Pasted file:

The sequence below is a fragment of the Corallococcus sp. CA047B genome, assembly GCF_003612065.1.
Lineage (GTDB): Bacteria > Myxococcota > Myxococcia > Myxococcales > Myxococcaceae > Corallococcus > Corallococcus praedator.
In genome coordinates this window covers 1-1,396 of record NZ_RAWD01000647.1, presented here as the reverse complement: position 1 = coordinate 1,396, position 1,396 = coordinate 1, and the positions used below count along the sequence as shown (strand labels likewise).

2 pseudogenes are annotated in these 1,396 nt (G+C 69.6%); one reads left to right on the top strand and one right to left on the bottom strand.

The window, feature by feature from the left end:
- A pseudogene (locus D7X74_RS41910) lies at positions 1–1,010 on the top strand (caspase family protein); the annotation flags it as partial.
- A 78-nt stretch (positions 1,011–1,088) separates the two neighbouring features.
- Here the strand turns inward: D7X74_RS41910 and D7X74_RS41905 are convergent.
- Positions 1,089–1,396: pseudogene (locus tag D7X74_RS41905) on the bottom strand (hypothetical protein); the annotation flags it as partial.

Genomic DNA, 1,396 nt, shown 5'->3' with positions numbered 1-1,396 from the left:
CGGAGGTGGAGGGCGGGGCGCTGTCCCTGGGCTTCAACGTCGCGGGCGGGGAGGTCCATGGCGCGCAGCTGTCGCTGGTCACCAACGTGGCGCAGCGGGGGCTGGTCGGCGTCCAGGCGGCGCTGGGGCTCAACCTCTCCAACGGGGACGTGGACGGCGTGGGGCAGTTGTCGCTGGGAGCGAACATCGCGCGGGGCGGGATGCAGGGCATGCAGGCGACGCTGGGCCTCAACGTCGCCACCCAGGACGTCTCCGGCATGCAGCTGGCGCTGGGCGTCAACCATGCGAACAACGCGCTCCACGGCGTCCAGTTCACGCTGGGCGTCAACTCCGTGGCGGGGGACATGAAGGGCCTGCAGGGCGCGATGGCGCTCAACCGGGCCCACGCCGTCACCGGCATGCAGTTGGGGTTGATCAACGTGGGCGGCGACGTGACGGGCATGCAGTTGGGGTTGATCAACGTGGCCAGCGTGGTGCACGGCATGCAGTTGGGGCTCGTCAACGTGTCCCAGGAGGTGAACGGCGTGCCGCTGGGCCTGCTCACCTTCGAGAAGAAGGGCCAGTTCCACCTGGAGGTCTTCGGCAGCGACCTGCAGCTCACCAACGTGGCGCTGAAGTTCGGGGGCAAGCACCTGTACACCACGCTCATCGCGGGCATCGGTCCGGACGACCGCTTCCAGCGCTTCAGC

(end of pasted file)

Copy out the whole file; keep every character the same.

The sequence below is a fragment of the Corallococcus sp. CA047B genome, assembly GCF_003612065.1.
Lineage (GTDB): Bacteria > Myxococcota > Myxococcia > Myxococcales > Myxococcaceae > Corallococcus > Corallococcus praedator.
In genome coordinates this window covers 1-1,396 of record NZ_RAWD01000647.1, presented here as the reverse complement: position 1 = coordinate 1,396, position 1,396 = coordinate 1, and the positions used below count along the sequence as shown (strand labels likewise).

2 pseudogenes are annotated in these 1,396 nt (G+C 69.6%); one reads left to right on the top strand and one right to left on the bottom strand.

The window, feature by feature from the left end:
- A pseudogene (locus D7X74_RS41910) lies at positions 1–1,010 on the top strand (caspase family protein); the annotation flags it as partial.
- A 78-nt stretch (positions 1,011–1,088) separates the two neighbouring features.
- Here the strand turns inward: D7X74_RS41910 and D7X74_RS41905 are convergent.
- Positions 1,089–1,396: pseudogene (locus tag D7X74_RS41905) on the bottom strand (hypothetical protein); the annotation flags it as partial.

Genomic DNA, 1,396 nt, shown 5'->3' with positions numbered 1-1,396 from the left:
CGGAGGTGGAGGGCGGGGCGCTGTCCCTGGGCTTCAACGTCGCGGGCGGGGAGGTCCATGGCGCGCAGCTGTCGCTGGTCACCAACGTGGCGCAGCGGGGGCTGGTCGGCGTCCAGGCGGCGCTGGGGCTCAACCTCTCCAACGGGGACGTGGACGGCGTGGGGCAGTTGTCGCTGGGAGCGAACATCGCGCGGGGCGGGATGCAGGGCATGCAGGCGACGCTGGGCCTCAACGTCGCCACCCAGGACGTCTCCGGCATGCAGCTGGCGCTGGGCGTCAACCATGCGAACAACGCGCTCCACGGCGTCCAGTTCACGCTGGGCGTCAACTCCGTGGCGGGGGACATGAAGGGCCTGCAGGGCGCGATGGCGCTCAACCGGGCCCACGCCGTCACCGGCATGCAGTTGGGGTTGATCAACGTGGGCGGCGACGTGACGGGCATGCAGTTGGGGTTGATCAACGTGGCCAGCGTGGTGCACGGCATGCAGTTGGGGCTCGTCAACGTGTCCCAGGAGGTGAACGGCGTGCCGCTGGGCCTGCTCACCTTCGAGAAGAAGGGCCAGTTCCACCTGGAGGTCTTCGGCAGCGACCTGCAGCTCACCAACGTGGCGCTGAAGTTCGGGGGCAAGCACCTGTACACCACGCTCATCGCGGGCATCGGTCCGGACGACCGCTTCCAGCGCTTCAGC